Cost-Effective ICU Telemedicine
January 01, 2018
Telemedicine in the intensive care unit (tele-ICU) is expected to address geographic health disparities through more efficient resource allocation. Our previous economic evaluation demonstrated tele-ICU to be cost-effective in most cases and cost saving in some cases, compared to conventional intensive care unit (ICU) care without adequate intensivist coverage.
This study’s objective is to examine how to optimize the cost-effectiveness of tele-ICU use by selecting highest risk (i.e., both highest mortality and highest cost) subpopulations. Researchers also explore potential cost savings.
Materials and Methods
Researchers conducted simulation analyses among a hypothetical adult ICU patient cohort defined by the literature, distinguishing four types of hospitals: urban tertiary (primary analysis), urban community, rural tertiary, and rural community. The selected tele-ICU use was assumed to affect per-patient ICU cost and hospital mortality among highest risk subpopulations (10–100% of all ICU patients), defined by an established illness-severity measure.
Researchers found a U-shaped relationship between the economic efficiency and selected tele-ICU use among all 4 hospital types. Optimal cost-effectiveness was achieved when tele-ICU was applied to the 30–40% highest risk patients among all ICU patients (incremental cost-effectiveness ratio = $25,392 [2014 U.S. dollars] per extending a quality-adjusted life year) in urban tertiary hospitals (primary analysis). Our break-even analyses indicated that cost saving seems more feasible when reducing ICU medical care cost, rather than lowering the cost to operate telemedicine alone.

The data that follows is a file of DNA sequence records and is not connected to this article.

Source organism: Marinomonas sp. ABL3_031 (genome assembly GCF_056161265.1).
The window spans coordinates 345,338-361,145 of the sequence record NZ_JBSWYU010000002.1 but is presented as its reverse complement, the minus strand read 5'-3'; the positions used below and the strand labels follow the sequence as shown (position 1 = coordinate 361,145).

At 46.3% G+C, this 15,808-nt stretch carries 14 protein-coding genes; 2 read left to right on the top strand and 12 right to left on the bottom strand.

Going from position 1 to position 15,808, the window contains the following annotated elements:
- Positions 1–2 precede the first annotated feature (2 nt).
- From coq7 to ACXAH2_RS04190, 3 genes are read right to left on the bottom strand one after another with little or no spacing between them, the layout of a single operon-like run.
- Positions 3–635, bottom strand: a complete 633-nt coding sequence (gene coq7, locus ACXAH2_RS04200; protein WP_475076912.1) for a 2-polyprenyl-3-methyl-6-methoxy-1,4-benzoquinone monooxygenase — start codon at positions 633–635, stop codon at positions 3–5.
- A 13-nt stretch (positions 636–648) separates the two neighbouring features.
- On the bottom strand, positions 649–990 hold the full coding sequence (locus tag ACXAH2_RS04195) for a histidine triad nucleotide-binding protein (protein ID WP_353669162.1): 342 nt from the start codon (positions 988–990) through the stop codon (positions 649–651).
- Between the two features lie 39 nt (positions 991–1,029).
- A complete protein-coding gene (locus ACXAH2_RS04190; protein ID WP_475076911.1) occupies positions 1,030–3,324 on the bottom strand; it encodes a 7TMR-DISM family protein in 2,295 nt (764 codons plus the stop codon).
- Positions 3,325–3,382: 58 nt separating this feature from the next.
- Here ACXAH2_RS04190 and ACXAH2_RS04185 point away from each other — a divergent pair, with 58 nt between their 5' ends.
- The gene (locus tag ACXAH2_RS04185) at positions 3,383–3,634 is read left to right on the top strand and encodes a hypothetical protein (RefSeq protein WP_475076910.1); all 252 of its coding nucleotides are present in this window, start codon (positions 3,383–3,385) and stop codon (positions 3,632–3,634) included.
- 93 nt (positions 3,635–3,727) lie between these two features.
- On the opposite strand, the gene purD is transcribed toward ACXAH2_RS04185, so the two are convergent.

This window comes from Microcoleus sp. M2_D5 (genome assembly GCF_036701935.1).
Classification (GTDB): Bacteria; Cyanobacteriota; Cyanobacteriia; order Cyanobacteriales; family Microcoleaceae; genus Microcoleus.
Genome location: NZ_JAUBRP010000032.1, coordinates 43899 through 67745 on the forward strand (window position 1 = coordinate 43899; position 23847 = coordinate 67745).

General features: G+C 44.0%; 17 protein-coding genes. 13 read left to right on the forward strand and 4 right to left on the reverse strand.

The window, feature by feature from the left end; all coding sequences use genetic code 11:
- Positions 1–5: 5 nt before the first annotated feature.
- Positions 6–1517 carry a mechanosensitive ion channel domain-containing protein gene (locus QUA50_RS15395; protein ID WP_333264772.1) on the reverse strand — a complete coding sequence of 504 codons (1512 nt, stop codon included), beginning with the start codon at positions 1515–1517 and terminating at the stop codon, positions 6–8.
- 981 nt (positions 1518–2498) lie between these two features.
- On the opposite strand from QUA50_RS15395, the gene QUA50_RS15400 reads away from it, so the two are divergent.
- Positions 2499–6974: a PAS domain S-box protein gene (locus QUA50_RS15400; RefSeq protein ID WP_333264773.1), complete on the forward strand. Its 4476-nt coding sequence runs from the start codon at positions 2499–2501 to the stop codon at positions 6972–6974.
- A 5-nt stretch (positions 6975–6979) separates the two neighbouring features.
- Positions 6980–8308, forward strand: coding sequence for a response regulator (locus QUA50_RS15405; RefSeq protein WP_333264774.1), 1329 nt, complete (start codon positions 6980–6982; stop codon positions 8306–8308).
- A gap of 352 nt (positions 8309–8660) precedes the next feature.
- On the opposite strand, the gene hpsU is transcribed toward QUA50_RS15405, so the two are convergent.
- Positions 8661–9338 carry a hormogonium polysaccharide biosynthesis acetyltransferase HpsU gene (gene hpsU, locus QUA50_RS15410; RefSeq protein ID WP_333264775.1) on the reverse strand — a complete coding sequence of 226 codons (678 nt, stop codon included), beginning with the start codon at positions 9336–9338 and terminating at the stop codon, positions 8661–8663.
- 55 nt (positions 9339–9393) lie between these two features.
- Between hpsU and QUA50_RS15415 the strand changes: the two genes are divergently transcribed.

Discussion and Conclusions
A selected use of tele-ICU based on severity of illness is likely to improve tele-ICU cost-effectiveness. To achieve cost saving, tele-ICU must reduce more than just telemedicine-related cost.
Byung-Kwang Yoo; Minchul Kim; Tomoko Sasaki; Jeffrey S. Hoch; James P. Marcin; “Selected Use of Telemedicine in Intensive Care Units Based on Severity of Illness Improves Cost-Effectiveness” doi.org/10.1089/tmj.2017.0069
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